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The Hogansville Herald
Manchester, Georgia
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July 8, 2004     The Hogansville Herald
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July 8, 2004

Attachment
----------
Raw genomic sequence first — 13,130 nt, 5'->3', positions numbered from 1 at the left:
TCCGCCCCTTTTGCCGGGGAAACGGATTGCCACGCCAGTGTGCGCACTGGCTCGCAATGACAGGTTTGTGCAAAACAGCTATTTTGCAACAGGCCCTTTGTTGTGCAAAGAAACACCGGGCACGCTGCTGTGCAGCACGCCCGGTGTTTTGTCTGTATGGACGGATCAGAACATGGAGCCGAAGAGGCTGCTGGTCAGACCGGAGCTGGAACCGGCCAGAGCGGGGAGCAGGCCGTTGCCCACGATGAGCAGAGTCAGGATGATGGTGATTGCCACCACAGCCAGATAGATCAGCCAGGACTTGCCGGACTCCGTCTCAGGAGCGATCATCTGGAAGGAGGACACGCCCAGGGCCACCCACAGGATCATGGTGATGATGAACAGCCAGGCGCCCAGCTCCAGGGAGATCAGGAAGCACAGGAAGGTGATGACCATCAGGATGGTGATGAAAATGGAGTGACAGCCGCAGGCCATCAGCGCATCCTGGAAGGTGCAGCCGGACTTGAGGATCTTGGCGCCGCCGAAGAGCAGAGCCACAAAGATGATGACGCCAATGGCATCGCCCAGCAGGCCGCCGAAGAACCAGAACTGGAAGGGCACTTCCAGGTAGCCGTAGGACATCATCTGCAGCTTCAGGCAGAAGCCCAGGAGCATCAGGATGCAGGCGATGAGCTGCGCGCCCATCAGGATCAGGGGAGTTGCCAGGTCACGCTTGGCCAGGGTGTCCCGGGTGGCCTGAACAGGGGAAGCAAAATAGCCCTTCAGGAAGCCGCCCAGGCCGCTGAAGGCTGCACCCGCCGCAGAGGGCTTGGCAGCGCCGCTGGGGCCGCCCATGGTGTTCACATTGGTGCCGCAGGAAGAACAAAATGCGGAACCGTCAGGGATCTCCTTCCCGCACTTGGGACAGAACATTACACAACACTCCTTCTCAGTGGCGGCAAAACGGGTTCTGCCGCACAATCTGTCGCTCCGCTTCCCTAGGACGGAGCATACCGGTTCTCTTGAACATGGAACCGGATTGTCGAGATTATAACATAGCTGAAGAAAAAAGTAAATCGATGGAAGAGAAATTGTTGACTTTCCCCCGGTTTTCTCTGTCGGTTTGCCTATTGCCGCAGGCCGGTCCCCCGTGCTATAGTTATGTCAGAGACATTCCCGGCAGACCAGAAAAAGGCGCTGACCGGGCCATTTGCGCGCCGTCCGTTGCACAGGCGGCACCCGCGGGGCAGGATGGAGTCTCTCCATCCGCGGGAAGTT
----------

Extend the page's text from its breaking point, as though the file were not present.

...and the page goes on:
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Opinions Ideas i ' " .,,, THE HOGANSVILLE HOME NEWS , USPS ~,, , JOHN KUYKENDAIL PUBLISt IER/EDrI'OR faLsE I.v.s /~:~ ,amVERTIS,NG Dll~_-n m ~7~ ~ clam CLA~R(~K T~~ A.KS(X21ATE Eortx )R ~v ROB RIC~N ASSISTANT EDrlXiR Pl,~ne (706) 846-3188 Fax (706) 846-22tb P. O. Box 426 Hogansville. Georgm 302.30 l e's Hard Sometimes; Sniffle and Go Forward Oh no. Termites! A few weeks ago, I read with interest an article about termites in one of the area's daily newspapers. As I was reading the news article I ff~ught, '~mk God I dou't have that problem." A few days later, while cleaning the house, I noticed what I thought to be a dirt dob- ber's nest on my wall. I walked over, gave it a flick off the wall, and noticed that there was a hole in the sheetroclc. With a little further inves- tigation, I realized that the backing of the sheet rock had been eaten away and the top layer of paper was the only thing between me and the insu- latiou in the wall. The first thing that raced throughmy mindwas that arti- cle I had read about termites. I immediately called my exterminator. I was told that not all exterminators treat for termites. Guess what? Mine didn't. He did offer me the names of a couple of companies in the area that could treat my home. The next day I visited one of the companies and set up umn know that I've spent a great deal of time working on my home the past few months. Ironically, the location the termites decided to attack was one of the rooms that a great deal of work had gone into. Now, it has to be done again. It would have been really easy for me to be upset by all of this, but I really didn't let it bother me that much. I've tried to be optimistic about the situation. Funny, a few years ago I would not have reacted that way. I'm not sure if I'm just mellowing a little now that I'm older; simply realize that things happen and you just have to deal with it and go on with your life; or if I'm final- ly maturing. Whatever the reason, I'm really proud of myself for not being upset. Well, not really upset. I mean PAGE 4-A HOGANSVIIa HOME N~:ws ' ':~ ' ' - - I tit t,. f,A~, Jt:l,Y 8, 2004 , , ,, .... ",g ra Reealll nddaddyBun's Ixmgd My granddadd3 Bun's famil5 would lhen gather, :~ ~ changed a lot after 1~ funeral lasted all day. It was and one by one they would l~n I Bun died She wasWt ~ held at his home church, stand over the casket and ~ 1 as spirited. Her meX~ Pleasant Grove Baptist in peer in at the departed The ~.-~ 1 ~ began to go. I could he~ Heard County, and three closestfamih, membersusu- talking to "Daddy' i~i~ preachers I had never seen ally broke d~wn when they ~ 1 ~ sleep, and sometimes, u1 before took turns at *he pul- looked at the body of their r~ ~ ~i Col I sat with her at night~ pit. It was just the kind of loved one, but friends ,sual- k~ ~ conversation would service my grandfather ly didn't cry They ,qmplv : i: and she would discuss0~ would havewanted, stared awtiiJe al~d thei~ rencesoflongagoasffIt Noneofthethreepreach- remarked, "Lord. Ixwd, he him all the way back to Daddy Bun. I nevertri4 ers had any prepared notes. I was positive, because nobody could have read that fast. They would start out slowly, but by the time each had reached the climax of his message, his coat would be off, his tie would be undone, his shirt would be wringing wet with perspira- tion, and he would be gasp- hag for breath every five or six sentences that would come rushing out of his mouth in powerful gusts. It was impossible to keep up with what the preachers were trying to say, but I was able to pick up a "Pah-raise his name!" here and a "Have you been washed in the huh- hid?" there, and so I at least knew the general subject matter. THERE WERE a couple of things I would have changed about my grandfa- ther's funeral, however. It was the custom then to bring a body back home after the undertaker had completed looks like he could just sit up and talk, don't he?" Actually, my grandfather didn't look like he could just sit up and tall< at all, al~d e\'en if he had, his first words like- ly would have'been an apol- ogy for the x~ay he was dressed. They put him in a banker's suit and put a white shirt and a tie on him, and they took off his glasses. And if I hadn't been with him practically every day of my life since I was seven, 1 might not have recognized him. They should have dressed him in one of his old shirts and in his work pants, and they shouldn't have put all that powdery gook on his face. And had it been left up to me, I would have put the Market Bulletin in the cas- ket with him, so that when he got to heaven, he could have looked in the classifieds at what they were getting for mules around the state, one of his favorite pastimes AFTER THE SERVICES Moreland to bury him in the family plot: Unfortunately, there had been no more room available in the Baptist cemetery near his house when Daddy Buu and Mama Willie decided it was time to plan for where they would go to rest. So they had reluc- tantly bought in the Methodist cemetery a mile or so away from their home. There was one other thing I would have changed. It was, indeed, fitting that they had a girl from the com- munity sing "What a Friend We Have in Jesus" when we got to his graveside, but I would have asked her to hum the last two verses. MAMA WILLIE refused to move out of their little house after Daddy Bun died. I didn't blame her very much, and I even agreed to spend the night with her in nay old bedroom She wasn't in the best of health, either, and the family was afraid to leave her alone nights. correct her, and I enjoyed sharing some of the things shared with him. I also! certain that at least week, when I came her house to spend then I brought a little c~ Brutton's with me. i "You always tel sweet boy," she would me. I sort of wished ~ ould send me for onei switch, just for old sake. ...to be continued week BY SPECIAL WITH ms ttaoow, DEDR~ t HOME NEWS l ED COLUMNS BY GRIZZARD, BY MORELAND, AND MOST WIDELY REad) WRITER PRODUCTIONS, P.O. BOX ATLANTA, GA 3II18-1266 A*~ his work, and friends and in tteardCounty, webrought My grandmother WIDE. Ii. O , i ...... Ililll~t~ Good Memories and a ProJect Gonejsam This year is the 100th anniversary of Georgia 4-H Club, which was first organ- ized in Newton County in 1904. My membership in the 4-H Club brings back many memories. she had ever Mlown was hard work and "'how to save a dol- lal:" My brothers and I were taught a work ethic earl3 in life. If our mother had not interfered we would have the 4-H Club. i One of my most exei~ days was when I was ele~ Clarke County Preside#~ our 4-H Club. I had reaclt the zenith among our youth. an appointm~t date for tlmm it does bother me some. My two younger brothers to come out and inspect my,~,~ Anyway, thethingislthink and I grew up on a rather home. I've finally reached a point in ~.~rllR!l~.~lll, solne two After the inspe~ffib~ my lifethat I realize that worry bad news fell like a ton of bricks.. "Yep, it's termites!" I OFTI~ Imar it is expen- sive to treat a home for ter- mites. R was not until the next day, when I ~ my esti- mate, that I knew how much. The fact of the matter is, it doesn't matter what the cost is, you have to do it. That is if you want to stop the slow dem- olition of your home. The company is supposed to treat my home this week. However, I've also learned that treating the home is not e~ough. You must get rid of all wood to ground contact in the home. Now, my home was built in the early 1920s and some of the pillars under the home were made from wood. So those have to be removed and replaced with meal pillars. Of course, ther~s st~ the damage that has alr~,~] done, that has to be rei~ir~. So, Ive contacted a co~trae- tor to take care of that~ The bottom line is, what I had heard was right. Getting rid of termites is very expen- sive and of course, repairing the damage they've causedis as weR. Those termites are pesky little creatures, but that's not exactly what this column is slx~t. I GUESS THAT most of the people that read my c01- won't help things; getting angry doesn't fix the problem; and treating everything like a crisis only makes you miser- able. As a youngster, I loved Charlie Chaplin movies. Crazy I know, but true. As I was reflecting on the termite situation, how I react- ed and wondering why I react- ed as I did, I thought about a quote from a Chaplin movie I saw as a child. "Life is a tragedy when seen in close up, but a come- dy in long shot," Chaplin said. I now know what that say- ing really means. It simply says that when we are close to any situation it seems like a tragedy, when we're not close to it then it simply becomes a nuisance. It's kind of like when some- one tells you about something bad going on in their life. We all feel for that person, but it really doesn't affect us so we don~ dwell on it or worry about it. So, here's a good thought about life in general from William Sydney Porter: "Life is made up of sobs, sniffles, and smiles, with sniffles pre- dominating." So, when something goes wrong in your life, just take Porter's advice. Don't let it get you down completely. Just sniffle a little about it, get over it and move forward with your life. miles north of Athens. Soon after our father died in the summer of '35 our maternal grandparents came down from Jackson County to live with us. Our grandfather had been a su~sful farmer that rose from the ashes of recon- struction following the Civil War and had been a local leader in his community in social affairs, the church and school. Several times I have said that our grandfather was one of the more educated persons I have ever known to have very little formal education. Our grandmother was a Bulloch who migrated to Jackson County with other siblings after their parents died from a flu epidemic. All TIlE ltiOC~l~'~ll.l~ ~ NI~W~ is published weekly by the Star-Mercury Publishing Co~I~ly, a di'dsion of Glimcs Publications. at 3051 Roosevelt Highway, Manchester, Georgia 31816. USPS 620-(140. Sub.~ription rates by mail: $20 in Troup, Harris or Mmiwether Counties: $24 a year elsewhere. Prices include all sales taxes. Periodical pos?tage paid at Hogansville Georgia 30230.Single copy 50. FOR sl.q~ltwrlo~ call (706) 846-3i88 or write to Circulation Manager. Star Mercury Publications, P. O. Box 4215, M~,chesler, Georgia 31816. ~: Send address changes to P. O. Box 426, Hogansville, GA 30230. ST~ Publisher and Editor ......... ~.; ............ .... ........ : ...................................... John Kukyendall Advertising Director .................................................................................. Laurie Le~vis A~ociate Editor ................................................................................... Clin[ Claylm~ok A~,fis~t Editor ............................................................................. , ....... Rob Richardsam SlaffWrite~ ......................................................................... Bryan Geter. Billy Boant , Composition .............................. Dewayne Flowers, Robert Weems, 'Gari Youngblo~l Ci~ulation Manager .......................................................................... Tmcy Lynn W) at! Press Manager ................................................................................. ~ayne Gmch~wcski Pressroom Assistants ..................................... Zaddie Dixon,DarneH McCauley Mallroom Distribution .............................................................................. David Boggs ~a~ Om~ms PresidenLi .......... ~ ................................ . ................... i .......................... Millard B, Grimes Vice President. ................................................................................. Charlotte S. Grimes Executive'~c~ Pr~ident and Secretary ........................................ La~a Crimes ColOr "Tre~tu~r ......... :,; ........ :. ................................................................. Kathy Grimes Garret Legal Counsel and A_ssistant Secretary .............................................. James S. Grimes never been able to play ball. School was "tmpo~tant to both grandparents, but work ethic was most emphasized. Wheu we came home from school there was ahvays something to do besides play- ing ball. If it wasn't taking our one horse wagon to the field to gather rocks it was going to the garden to pick bugs off the potato vines. There was never a dull moment. AT THE RURAL two room county school we attended the 4-H Club was absolutely the biggest social event around. Don L. Branyon was the Clarke County agent at that time, and he would visit each county school at an appoint- ed time where the boys and girls, from ages 9-19, could become 4-H Club members. We had separate clubs, a home demonstt'ation agent for the girls and our county agent handled the boys. Looking back at these times, our grandfather was right. None of us would ever make a farmer as long as our mother let us play ball. We still had our regular chores to do, such as bring- ing in stove wood, coal, water, trash to build morning fires, milking our family cow, and cleaning the yards around our home. Soon after I was old enough to join the 4-H Club I helped organize a ball team x~fithin our club. We called our team the Green Devils from the green and white colors of .50 Years Ago... It was during this perJ of time ~ mother.let i buad anewc c! oi s ! my chicken project in club. ~* This all ended one] night when I was late getfl home from football praet~ I was scurrying around tol my chores done and sett temperature too high o.n~ brooder. All of my SO chicEs died. 1 This ended all plans me to be a farmer, hut ! days in 4-H will remain ar~.., the happiest days of my ~, Howwell I rememberu 4-H Clover emblem and tl 4-H pledge: "I pledge.., my head clearer thinking, my head greater loyalty, my han~ larger service, and my he~ to better living.., for my eli my community, my eou# and my world." In the Hogansville Herald Predecess~ tothe Hogansville Home News GOING FIRST CLASS - The biggest headline on front page of the July 8, 1954 Hogansville Herald announce0 the installation of a 'Cinamoscope' screen at the Royal Theatre. The manager told the paper that "This improve" ment, which will cost several lf~usand dollars, will put the Royal Theatre in the highest class of movie houses in the state." According to the story, "Cinemosco~ ~ 1t'~ audi- ence a sense of participation while achieving the illusion of depth." oSHATrERING DEVELOPMENTS -The two larga plate glass windows of Hogansville's Belk-Gallant store had been destroyed when a car crashed into the buUding and were replaced on Thursday morning. But Thursday night "a young visitor from North Carolina stumbled and fell agaiost the largest panes of glass," knocking them out again. _ MODERN MARVELS -'Deep freezers now ~ vogue in Hogansville' headlined a story about steady sales of tt~ appliances here. The article noted, "Whitley Barrett, the genial proprietor of the Westem Auto Associates Store of this city, reports a mn on the store this past week for deep freezers." *WANT AD WONDERS - "Wanted: 10 customers for good used washing machines at give-away prices." -BARGAINS OF THE 50s - The Hogansville Colonial Store advertised five pounds of potatoes for 23 cents, three pounds of yellow onions for 20 cents, lettuce for 10 centS a head, cantaloupes for 23 cents each, toilet tissue for 9 cents per roll and pork and beans at 10 cents for a 16- ounce can. CINEMA TIME - Offerings at the Royal Theatre includ- ed "Alaska Seas," "Thunderhead, Son of Ricka," "Tough asTheyCome, Saadia, and"Phantomoftt,~RueMorgue.